I am a closet wanna-be marine biologist and am currently reading Operation Orca, a book on the attempts to relocate two young whales that became separated from their pods in the pacific northwest. The title of this post is a comment made by one of the many volunteers giving of themselves to make that happen. In particular, a company had donated a bunch of equipment to make a pen and provide salmon for one of the orcas to be relocated. When they placed a banner on their boat, temporarily donated to the cause, that advertised their business, they were asked to take it down due to a conflict between farm raised and fresh salmon (don’t ask—I don’t understand this conflict). The manager of the project for the company acquiesced, recounting later, “Each time things changed we just took a deep breath and carried on.” Why was he able to say that? Really, they more than deserved a little free advertising based on all they were providing for the project. But they had a bigger purpose to all of it than advertising. They were genuinely committed to returning this little whale to her family and willing to endure unfair requests to make it happen.
It reminds me of something I read Matt Chandler (pastor of a large church in Texas who was recently diagnosed with brain cancer) say in an interview on MSNBC. He said that learning he had cancer was “kind of like getting punched in the gut. You take the shot, you try not to vomit, then you get back to doing what you do, believing what you believe.” What makes someone take a deep breath and carry on when they are maligned, unfairly stifled, seriously undercut in their attempts at ministry, or just plain socked in the gut with unexpected suffering? I submit the only thing that will really meet you in that place and encourage you to get back up and carry on is a deep commitment to and confidence in something bigger.
In Ephesians, Paul talks in great depth of our spiritual blessings in the heavenly places. He mentions “in the heavenly places” three times in Ephesians. There is much going on in and for God’s kingdom outside our line of sight, and we need confidence in what God says He is doing for us and through us to give perspective to the sacrifices and redirections we experience daily in our walk with Him.
As Paul writes Ephesians, he is under house arrest. Shortly, he will be put to death. He had experienced a long winding path of redirections. He had great experience taking a deep breath and carrying on. And he did it (and encouraged others to do it) because he had great confidence in something much bigger than his arrests, shipwrecks, and thorns in the flesh. At the end of Ephesians 3, he tells his friends in Ephesus,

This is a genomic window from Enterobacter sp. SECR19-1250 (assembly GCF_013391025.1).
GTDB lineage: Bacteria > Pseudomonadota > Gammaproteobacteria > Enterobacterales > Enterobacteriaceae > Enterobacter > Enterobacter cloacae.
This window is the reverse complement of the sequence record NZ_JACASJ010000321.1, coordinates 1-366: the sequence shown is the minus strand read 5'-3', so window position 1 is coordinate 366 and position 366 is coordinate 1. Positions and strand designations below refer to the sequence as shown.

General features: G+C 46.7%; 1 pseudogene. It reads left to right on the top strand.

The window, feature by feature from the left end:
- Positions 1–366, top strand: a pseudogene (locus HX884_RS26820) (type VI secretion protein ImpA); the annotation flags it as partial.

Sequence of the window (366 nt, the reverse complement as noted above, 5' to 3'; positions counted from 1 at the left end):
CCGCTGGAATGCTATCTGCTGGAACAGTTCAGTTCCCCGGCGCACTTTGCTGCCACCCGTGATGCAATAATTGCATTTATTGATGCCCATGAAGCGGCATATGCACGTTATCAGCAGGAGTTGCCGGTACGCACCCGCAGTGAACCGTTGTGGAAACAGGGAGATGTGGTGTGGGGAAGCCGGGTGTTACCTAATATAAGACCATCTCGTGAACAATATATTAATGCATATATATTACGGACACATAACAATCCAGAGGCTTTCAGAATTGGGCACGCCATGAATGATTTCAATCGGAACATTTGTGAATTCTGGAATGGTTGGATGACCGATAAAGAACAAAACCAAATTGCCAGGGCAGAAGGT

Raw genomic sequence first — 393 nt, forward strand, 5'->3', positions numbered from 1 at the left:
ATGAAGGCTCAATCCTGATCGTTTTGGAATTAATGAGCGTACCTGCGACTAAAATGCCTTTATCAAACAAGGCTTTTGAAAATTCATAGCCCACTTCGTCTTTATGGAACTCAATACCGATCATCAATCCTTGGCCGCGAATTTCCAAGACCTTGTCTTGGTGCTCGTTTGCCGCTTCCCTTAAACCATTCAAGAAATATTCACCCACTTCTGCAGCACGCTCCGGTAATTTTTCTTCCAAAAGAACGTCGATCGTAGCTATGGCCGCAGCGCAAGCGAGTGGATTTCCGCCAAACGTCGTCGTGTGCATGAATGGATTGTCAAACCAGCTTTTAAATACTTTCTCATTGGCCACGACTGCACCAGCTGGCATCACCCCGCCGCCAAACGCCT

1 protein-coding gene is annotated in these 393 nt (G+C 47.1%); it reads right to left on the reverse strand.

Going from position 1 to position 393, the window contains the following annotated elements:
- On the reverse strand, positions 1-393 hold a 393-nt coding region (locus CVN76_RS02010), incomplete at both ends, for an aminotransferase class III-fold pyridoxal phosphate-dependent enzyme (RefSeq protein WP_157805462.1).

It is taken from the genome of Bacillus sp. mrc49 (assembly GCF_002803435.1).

13 So I ask you not to lose heart over what I am suffering for you, which is your glory.
Then, as he sits in jail awaiting his death, he writes the prayer I hear repeated most often to send off believers in confidence into the world after Sunday worship.
16 that according to the riches of his glory he may grant you to be strengthened with power through his Spirit in your inner being, 17 so that Christ may dwell in your hearts through faith—that you, being rooted and grounded in love, 18 may have strength to comprehend with all the saints what is the breadth and length and height and depth, 19 and to know the love of Christ that surpasses knowledge, that you may be filled with all the fullness of God.
20 Now to him who is able to do far more abundantly than all that we ask or think, according to the power at work within us, 21 to him be glory in the church and in Christ Jesus throughout all generations, forever and ever. Amen.
Sister in Christ, if you have been socked in the gut with something that has taken your breath away and makes you want to vomit, know that God is doing something bigger in you and through you than anything you see here now. There is something going on in the heavenly places, and it is the only thing that can give perspective to what you are enduring now. May you have confidence today in the breadth, depth, and height of God’s great love for you. Know He is doing more than you could ask or think. And believe that His eternal purposes to bring Himself glory through His church makes “taking a breath and carrying on” a worthy response in your trial.